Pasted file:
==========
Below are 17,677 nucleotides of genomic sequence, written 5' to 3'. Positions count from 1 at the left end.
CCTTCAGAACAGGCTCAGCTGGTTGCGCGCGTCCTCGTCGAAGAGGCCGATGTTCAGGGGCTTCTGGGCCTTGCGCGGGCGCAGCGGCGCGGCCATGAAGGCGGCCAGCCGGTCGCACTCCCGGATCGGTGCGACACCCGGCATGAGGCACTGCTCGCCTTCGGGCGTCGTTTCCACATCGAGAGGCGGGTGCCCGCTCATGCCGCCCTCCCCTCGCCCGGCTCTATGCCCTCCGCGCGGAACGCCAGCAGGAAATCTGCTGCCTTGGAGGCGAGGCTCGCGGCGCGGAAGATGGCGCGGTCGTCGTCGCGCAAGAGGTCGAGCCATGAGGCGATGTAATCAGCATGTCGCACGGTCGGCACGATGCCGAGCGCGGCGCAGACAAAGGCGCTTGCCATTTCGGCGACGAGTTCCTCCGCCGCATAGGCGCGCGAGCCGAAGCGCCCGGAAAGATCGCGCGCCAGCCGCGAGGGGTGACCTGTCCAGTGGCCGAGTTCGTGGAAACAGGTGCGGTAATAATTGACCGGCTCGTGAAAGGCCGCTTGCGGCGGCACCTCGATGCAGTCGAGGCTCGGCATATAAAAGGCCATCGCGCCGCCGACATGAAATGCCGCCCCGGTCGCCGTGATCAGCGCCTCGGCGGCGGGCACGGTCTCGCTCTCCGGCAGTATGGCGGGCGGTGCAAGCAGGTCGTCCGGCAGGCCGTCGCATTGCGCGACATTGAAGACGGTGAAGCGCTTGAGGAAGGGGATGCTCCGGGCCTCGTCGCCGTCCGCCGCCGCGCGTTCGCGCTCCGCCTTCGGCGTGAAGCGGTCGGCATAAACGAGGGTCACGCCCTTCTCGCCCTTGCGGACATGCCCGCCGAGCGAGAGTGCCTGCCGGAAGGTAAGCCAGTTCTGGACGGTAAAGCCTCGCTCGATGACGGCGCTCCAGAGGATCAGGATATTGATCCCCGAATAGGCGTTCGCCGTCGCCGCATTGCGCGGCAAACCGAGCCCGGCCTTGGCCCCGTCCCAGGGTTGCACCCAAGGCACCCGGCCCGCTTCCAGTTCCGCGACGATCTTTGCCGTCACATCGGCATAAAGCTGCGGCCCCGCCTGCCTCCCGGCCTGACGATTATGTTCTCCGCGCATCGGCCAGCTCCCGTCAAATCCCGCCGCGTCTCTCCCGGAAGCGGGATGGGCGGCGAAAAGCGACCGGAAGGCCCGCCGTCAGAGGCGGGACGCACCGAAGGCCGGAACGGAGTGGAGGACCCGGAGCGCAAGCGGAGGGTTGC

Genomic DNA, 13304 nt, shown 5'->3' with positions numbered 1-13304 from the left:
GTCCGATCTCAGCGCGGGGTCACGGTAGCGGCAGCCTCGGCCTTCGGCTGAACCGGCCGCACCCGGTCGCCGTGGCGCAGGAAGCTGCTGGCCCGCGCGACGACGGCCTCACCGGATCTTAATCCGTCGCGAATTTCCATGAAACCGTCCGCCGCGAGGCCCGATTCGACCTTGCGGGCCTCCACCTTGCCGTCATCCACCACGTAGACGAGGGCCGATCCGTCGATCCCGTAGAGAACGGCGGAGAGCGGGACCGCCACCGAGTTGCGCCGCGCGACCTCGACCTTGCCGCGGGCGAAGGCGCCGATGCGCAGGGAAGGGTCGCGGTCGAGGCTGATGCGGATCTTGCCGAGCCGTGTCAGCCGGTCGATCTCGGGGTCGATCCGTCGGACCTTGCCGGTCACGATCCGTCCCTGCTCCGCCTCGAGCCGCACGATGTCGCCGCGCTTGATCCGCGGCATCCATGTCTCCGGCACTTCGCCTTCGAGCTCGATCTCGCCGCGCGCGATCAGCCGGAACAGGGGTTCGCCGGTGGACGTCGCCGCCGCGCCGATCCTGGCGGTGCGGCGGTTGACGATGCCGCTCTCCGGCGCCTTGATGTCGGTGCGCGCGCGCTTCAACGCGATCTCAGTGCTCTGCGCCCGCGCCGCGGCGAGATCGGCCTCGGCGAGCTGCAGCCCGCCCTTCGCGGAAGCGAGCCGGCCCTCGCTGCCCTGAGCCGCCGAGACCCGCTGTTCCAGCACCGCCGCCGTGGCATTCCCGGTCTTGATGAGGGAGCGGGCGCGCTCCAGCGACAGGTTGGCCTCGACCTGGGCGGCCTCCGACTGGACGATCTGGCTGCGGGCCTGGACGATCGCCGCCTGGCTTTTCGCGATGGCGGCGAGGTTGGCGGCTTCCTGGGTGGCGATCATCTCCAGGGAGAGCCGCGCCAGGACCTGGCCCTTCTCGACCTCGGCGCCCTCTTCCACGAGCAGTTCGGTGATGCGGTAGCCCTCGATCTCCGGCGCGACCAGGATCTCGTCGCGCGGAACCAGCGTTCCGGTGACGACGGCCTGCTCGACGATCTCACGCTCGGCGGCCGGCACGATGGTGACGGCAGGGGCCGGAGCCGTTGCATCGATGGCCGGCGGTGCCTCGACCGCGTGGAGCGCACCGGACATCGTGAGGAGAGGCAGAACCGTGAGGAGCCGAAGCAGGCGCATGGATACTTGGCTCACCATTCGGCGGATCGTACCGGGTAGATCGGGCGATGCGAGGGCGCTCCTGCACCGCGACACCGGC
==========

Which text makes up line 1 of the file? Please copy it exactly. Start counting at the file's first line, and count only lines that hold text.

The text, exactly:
Below are 17,677 nucleotides of genomic sequence, written 5' to 3'. Positions count from 1 at the left end.